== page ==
Students and Teachers Adapt to “New Normal” of Hybrid Education

Tyler Wong, Staff Writer

Fayanne Smith-Salzberg

2020 has been a challenging and stressful year for all of us, but just accessing education has been one of the largest struggles for many students. In July, the mayor and the Department of Education leadership announced plans for a hybrid system to provide students with the option to elect into in-person schooling a few days a week or to stay one hundred percent remote to protect themselves and loved ones from transmitting Covid-19. By September, the DOE had announced a rotating schedule where students opting into the hybrid model could attend school a few times a week while completing asynchronous learning on days outside the building. (High schools have been completely closed since late November since citywide cases passed the threshold of 3 percent. Since early December, elementary and D75 schools have opened for in-person learning 5 days a week.)

Students and teachers have varied reasons for why they have selected remote or blended learning. Some parents worry their kids might be susceptible to contracting the coronavirus at school and bringing it home to family members; others chose to send their kids to school as they missed the social aspects of learning. Some teachers opted for remote learning because they have certain health conditions that make them more susceptible to respiratory illnesses. But regardless of whether students or teachers choose to opt into remote or blended learning, the learning conditions are worlds apart from a typical school year.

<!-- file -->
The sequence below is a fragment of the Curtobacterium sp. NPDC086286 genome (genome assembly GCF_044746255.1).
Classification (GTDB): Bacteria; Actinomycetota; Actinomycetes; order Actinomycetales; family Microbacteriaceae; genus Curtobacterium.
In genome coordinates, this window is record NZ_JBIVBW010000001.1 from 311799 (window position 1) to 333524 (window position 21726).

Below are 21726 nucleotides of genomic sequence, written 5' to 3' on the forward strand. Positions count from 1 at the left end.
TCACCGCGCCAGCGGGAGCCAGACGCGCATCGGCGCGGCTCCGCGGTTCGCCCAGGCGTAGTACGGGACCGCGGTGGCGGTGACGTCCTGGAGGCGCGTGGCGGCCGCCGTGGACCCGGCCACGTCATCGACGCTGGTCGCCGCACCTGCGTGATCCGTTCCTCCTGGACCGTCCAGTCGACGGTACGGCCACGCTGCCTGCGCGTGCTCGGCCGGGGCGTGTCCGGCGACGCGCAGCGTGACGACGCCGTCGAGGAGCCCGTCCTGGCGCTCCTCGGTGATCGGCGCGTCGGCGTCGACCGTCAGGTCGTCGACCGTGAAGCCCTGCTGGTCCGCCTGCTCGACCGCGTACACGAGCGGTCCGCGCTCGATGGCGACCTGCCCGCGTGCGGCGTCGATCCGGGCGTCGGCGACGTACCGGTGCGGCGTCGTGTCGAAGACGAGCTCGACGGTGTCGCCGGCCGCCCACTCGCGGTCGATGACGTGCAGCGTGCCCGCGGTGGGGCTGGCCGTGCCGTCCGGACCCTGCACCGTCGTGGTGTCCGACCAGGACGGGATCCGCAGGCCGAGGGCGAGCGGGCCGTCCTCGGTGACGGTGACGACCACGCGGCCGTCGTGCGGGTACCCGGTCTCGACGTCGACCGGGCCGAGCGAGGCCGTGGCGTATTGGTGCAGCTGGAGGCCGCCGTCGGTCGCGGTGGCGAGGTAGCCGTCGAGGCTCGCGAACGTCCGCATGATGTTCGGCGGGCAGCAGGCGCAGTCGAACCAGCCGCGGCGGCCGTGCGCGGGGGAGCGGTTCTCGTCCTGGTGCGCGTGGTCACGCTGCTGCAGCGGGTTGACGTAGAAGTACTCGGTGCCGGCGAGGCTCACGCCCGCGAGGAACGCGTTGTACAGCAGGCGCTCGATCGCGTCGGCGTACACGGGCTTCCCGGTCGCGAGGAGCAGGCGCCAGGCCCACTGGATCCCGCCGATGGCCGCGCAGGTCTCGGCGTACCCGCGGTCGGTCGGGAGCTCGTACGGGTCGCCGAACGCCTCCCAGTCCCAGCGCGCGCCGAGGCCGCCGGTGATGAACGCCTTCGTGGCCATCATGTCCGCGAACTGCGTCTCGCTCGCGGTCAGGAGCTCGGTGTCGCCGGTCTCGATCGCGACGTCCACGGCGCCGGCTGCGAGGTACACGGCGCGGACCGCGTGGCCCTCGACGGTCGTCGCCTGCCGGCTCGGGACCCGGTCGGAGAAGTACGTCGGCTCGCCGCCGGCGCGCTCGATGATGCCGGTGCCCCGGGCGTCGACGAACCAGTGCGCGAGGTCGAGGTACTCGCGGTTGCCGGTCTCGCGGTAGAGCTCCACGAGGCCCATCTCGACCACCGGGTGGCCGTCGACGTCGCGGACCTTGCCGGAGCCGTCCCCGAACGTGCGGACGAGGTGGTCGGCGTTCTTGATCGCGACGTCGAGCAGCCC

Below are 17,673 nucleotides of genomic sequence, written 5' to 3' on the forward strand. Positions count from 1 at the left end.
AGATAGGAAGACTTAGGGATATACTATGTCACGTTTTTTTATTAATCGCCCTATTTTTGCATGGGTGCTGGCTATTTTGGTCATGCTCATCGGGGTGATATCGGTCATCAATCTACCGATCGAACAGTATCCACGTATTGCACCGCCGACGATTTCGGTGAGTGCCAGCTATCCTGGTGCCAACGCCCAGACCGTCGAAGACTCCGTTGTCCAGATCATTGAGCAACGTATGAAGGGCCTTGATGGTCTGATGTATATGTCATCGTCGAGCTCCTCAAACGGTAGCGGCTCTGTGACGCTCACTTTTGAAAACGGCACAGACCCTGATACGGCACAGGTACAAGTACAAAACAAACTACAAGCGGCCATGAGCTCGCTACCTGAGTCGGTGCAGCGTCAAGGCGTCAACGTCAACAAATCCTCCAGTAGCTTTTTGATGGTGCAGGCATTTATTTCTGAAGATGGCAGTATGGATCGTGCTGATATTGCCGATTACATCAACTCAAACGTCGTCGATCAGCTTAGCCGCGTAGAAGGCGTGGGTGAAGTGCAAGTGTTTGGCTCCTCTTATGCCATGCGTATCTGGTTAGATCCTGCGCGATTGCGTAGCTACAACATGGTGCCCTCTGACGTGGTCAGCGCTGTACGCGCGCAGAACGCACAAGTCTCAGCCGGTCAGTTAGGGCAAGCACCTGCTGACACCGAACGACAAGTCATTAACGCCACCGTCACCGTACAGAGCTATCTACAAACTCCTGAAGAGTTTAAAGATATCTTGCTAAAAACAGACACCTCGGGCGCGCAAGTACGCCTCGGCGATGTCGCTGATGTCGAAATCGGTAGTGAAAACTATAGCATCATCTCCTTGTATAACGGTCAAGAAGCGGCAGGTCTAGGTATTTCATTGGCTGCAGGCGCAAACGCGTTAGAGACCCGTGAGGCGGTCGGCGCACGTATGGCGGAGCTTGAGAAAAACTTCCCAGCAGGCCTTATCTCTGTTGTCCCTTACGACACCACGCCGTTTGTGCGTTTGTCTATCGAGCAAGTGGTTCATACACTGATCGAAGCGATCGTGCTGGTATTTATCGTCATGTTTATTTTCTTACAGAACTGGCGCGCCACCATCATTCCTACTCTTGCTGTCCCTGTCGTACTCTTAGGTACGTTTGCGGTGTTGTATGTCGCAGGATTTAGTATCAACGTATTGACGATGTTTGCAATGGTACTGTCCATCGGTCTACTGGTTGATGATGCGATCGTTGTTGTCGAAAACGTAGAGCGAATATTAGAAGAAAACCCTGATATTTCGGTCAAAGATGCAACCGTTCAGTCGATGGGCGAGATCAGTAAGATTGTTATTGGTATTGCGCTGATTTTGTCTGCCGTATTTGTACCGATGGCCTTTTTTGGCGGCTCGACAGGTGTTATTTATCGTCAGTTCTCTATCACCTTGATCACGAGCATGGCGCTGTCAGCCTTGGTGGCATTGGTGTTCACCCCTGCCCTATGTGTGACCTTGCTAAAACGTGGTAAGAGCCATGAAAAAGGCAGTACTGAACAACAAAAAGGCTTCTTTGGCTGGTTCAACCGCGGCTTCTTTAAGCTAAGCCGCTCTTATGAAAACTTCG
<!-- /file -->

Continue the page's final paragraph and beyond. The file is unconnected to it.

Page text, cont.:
Hybrid students have mixed feelings about the new normal. Some students report missing working in groups in class. “I think group and in-person learning is a lot more impactful than online,” says Jonathan Franco, a junior who was attending in-person at MBHS this fall. 

Some students who have been remote since the beginning of the year have observed that it is easy to get off track while learning at home. “Personally classwork isn’t that much harder,” says Tiffany Ngyuen, a sophomore at MBHS who has been fully remote since September. “I just think asynchronous [work] is more tedious and it’s easy to get distracted because I work in my room.” 

Remote instructors like French teacher Ms. Goldsmith report that they miss interacting with students in real life. “I really miss being able to move around the classroom and check-in with students one-on-one,” says Goldsmith. “There’s an energy level when we’re all in the classroom together that is difficult to recreate over Zoom.”

Teachers also miss certain aspects of school that would seem routine in a typical year. “It definitely feels different,” says English teacher Ms. Ciocca, who taught in person until the schools closed again. “I miss[ed] being able to …see students’ facial expressions, laugh together without masks, and gather together.” NEST coach Ms. Scrivner laments the fact that “it’s been difficult to build relationships with new students because we only meet online. “I hope in the near future everyone feels safe and comfortable enough to return to the building.”